I’ve been thinking a lot about gifting lately.
Gifting. That’s a very church-y, pastor-y word to say, isn’t it? Gifting. What are the gifts that God has given you? How are you made to be and live and work and play and function that are uniquely you? What do you bring to the table that is particular and yours?
This is often meant to be an inspiring, encouraging idea for us as followers of Christ, but if I’m really honest, it can be an intimidating concept for me.
What do I have to offer that is particularly me? What is there that is just Jana?
My family and I have been watching the US Olympic Trials off and on, and the other night we watched Michael Phelps swim. And dominate. As always. The 2016 Olympics will be Phelps’ fifth Olympics. Fifth. These things only happen every four years, guys. And he’s my age. I watched this incredibly talented swimmer race through the pool, and I said to my husband, “Can you imagine being that good at anything?”
If I’m honest, I often feel pretty mediocre at a lot of things. I have talents, sure. There are areas at which I can excel. But I’m no Michael Phelps at anything. I’m a good singer, but I’ll never be Mariah Carey or Renee Fleming. I’m a decent piano player, but I’m nothing compared to Chopin or Liszt. I’m a good student, and I love to learn and read and write and think through problems, but I’m not out there making huge discoveries or becoming a coding genius or changing the world with my writing. So, in the face of all this greatness, what do I have to offer?
Now - I don’t say any of this so that all of you reading will shower me with compliments or send me emails telling me how great I am. But lately, I’ve been hearing God speak into these moments of weakness. I had a great conversation with my coach for this church planting journey, as I was sharing with him some of the dreams and conversations I’d been having surrounding something I was thinking of doing in my neighbourhood (I’ll save those details for another post). And I kept saying, “This would be so cool, but it just feels too early. It’s too soon to really do anything. I should just be and learn and listen for awhile longer before I start to do things.”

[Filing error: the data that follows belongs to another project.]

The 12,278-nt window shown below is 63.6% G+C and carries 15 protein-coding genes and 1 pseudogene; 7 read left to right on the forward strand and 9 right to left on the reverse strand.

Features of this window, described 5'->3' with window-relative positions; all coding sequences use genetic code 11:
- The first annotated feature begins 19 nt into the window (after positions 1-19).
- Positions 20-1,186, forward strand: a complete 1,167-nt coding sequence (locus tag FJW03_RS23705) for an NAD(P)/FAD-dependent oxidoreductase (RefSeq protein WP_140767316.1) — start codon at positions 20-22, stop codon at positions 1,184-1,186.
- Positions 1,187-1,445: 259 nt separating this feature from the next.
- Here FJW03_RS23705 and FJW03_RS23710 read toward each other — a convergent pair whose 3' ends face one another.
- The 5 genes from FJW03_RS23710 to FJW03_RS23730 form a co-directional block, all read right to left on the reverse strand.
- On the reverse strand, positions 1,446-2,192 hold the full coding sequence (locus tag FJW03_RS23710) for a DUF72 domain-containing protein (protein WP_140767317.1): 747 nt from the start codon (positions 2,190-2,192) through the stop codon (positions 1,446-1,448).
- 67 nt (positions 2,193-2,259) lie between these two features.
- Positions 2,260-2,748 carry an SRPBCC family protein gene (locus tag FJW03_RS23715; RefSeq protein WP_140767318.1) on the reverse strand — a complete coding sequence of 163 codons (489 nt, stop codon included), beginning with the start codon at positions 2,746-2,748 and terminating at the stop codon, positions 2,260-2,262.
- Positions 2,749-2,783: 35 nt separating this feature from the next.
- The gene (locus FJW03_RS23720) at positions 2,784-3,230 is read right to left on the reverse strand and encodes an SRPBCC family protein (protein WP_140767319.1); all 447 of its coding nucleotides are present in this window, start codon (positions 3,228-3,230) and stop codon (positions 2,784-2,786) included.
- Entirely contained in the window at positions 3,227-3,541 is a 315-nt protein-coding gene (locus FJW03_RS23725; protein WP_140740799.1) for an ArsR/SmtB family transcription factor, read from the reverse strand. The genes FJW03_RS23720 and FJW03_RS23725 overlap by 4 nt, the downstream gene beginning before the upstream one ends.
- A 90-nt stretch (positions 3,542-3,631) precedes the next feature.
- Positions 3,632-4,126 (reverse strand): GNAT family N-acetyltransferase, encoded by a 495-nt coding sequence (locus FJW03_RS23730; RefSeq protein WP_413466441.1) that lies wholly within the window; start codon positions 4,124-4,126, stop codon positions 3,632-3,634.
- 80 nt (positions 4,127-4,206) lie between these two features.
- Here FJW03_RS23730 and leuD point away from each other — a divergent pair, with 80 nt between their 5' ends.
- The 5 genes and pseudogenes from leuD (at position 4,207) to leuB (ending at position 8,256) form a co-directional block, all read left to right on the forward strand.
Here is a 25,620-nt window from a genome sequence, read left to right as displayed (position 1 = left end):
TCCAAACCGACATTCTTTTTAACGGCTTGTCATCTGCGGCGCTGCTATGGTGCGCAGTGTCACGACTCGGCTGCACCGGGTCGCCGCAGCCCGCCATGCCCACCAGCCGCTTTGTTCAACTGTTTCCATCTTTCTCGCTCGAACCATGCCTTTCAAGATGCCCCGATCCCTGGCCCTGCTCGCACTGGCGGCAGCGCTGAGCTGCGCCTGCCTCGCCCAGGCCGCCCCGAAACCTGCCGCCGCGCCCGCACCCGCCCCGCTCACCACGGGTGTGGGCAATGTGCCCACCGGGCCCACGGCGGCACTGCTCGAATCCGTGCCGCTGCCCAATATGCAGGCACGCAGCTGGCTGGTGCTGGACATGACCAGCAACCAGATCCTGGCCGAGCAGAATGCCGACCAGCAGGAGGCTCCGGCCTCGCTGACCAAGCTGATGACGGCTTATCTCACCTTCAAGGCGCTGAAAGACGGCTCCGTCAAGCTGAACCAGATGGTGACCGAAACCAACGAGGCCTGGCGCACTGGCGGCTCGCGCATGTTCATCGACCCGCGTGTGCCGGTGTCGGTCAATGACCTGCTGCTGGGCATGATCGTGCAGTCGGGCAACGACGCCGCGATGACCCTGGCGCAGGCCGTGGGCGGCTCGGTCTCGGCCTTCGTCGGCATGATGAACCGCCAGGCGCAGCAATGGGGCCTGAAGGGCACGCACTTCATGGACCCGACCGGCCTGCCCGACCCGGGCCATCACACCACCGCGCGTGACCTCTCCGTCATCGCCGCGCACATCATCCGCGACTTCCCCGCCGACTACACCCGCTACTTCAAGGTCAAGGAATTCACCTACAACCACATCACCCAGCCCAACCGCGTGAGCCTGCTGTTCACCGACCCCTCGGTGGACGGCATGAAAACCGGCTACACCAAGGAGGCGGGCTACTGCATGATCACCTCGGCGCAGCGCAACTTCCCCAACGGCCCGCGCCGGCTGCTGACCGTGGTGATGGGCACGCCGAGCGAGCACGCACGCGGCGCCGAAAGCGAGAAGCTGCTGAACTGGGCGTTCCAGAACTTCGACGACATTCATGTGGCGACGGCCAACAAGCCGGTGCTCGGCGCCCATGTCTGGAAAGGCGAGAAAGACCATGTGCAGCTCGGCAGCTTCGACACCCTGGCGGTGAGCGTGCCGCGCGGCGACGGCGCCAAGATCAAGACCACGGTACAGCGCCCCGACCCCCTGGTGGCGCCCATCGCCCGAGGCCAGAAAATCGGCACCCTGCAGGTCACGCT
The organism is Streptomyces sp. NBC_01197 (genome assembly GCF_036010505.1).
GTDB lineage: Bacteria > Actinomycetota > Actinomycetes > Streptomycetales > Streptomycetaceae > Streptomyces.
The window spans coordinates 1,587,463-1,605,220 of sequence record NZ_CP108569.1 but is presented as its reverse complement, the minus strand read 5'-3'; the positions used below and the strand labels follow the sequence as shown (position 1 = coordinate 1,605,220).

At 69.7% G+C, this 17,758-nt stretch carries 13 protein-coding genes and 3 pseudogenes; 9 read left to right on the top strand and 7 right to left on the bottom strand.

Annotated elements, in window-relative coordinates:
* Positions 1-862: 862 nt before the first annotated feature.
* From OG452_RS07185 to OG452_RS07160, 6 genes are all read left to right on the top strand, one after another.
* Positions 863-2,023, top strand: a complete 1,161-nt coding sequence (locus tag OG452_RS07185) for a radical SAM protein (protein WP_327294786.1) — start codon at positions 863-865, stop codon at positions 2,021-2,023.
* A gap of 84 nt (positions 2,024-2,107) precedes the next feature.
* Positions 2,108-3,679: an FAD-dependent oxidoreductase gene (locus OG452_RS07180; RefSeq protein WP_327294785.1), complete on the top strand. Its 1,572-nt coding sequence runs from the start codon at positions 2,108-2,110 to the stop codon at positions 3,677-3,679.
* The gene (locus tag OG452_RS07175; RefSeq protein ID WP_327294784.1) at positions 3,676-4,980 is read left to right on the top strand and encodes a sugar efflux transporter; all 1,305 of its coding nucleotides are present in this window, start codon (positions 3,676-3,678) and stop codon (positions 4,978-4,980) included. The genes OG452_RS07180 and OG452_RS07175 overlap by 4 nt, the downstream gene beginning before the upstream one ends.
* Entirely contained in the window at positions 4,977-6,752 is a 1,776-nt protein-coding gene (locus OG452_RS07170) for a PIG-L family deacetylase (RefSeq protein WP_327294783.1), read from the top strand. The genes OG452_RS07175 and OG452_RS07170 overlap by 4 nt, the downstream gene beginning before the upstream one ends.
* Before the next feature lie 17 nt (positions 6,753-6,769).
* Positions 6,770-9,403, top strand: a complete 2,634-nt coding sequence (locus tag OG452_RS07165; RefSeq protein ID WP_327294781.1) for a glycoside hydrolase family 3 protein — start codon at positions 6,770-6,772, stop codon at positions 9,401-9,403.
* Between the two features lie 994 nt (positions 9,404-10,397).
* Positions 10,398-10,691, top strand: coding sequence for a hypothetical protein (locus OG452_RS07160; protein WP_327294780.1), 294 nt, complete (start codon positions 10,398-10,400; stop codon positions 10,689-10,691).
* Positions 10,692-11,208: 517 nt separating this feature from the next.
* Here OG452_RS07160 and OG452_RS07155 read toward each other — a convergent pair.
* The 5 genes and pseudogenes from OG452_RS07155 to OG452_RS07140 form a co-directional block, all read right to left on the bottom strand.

And he looked at me and said, “But this is who you are. Why wouldn’t you do it?”
That conversation brought me back to another conversation, with someone who had been encouraging me to go through the (rather extensive) church planting assessment process my denomination has for those of us who are considering starting a new community of faith somewhere. We were looking at a list of my strengths and spiritual gifts, and he said, “You know, some of these gifts are a little different than what we sometimes look for in a church planter, but they’re sure not going to hurt you. They’ll just lead you into a uniquely Jana way of doing things.”
And that phrase was so encouraging to me. A uniquely Jana way of doing things.
When I arrived in Canada, I was denied entrance to Canada as a member of the clergy. I had brought all the proof of my ordination and my seminary degree and my credentials, but they told me my job description didn’t fit the work of a pastor in Canada. I tried to explain what I was doing and why I was coming to Canada and how I was going to be pastoring in this context, but they didn’t buy it. I had to apply for a work visa, because, as they understood it, my work wasn’t as a pastor, it was as a religious administrator (or something like that). So I had to pursue another, non-clergy avenue to get into the country legally. (Don’t worry - I have a visa, and my family and I are here legally and in good standing!)
The Canadian immigration office had a particular picture of what a pastor is and does, and I wasn’t it.
But you know what? God doesn’t want me to fit into some preconceived picture of what a pastor or a church planter looks like. God doesn’t have hard and fast rules about who he calls to do His work. That’s not what He’s asking me - or you - to do or be. God calls us to do his work, and he wants us to bring…us. Ourselves. Who we are. He made us and formed us and created us to be and live and work and play and function in our own particular ways - and the way he created us is the way He wants to use us.
And that thought is encouraging me today. I don’t have to be Michael Phelps or Mariah Carey or what the Canadian immigration office thinks of as a pastor - or anyone else for that matter. I just have to be Jana. And offer all of who I am to God as I pursue this calling.
And that’s true for you, too. Find the uniquely you way to do what you do. I hope that encourages you today, too, friends.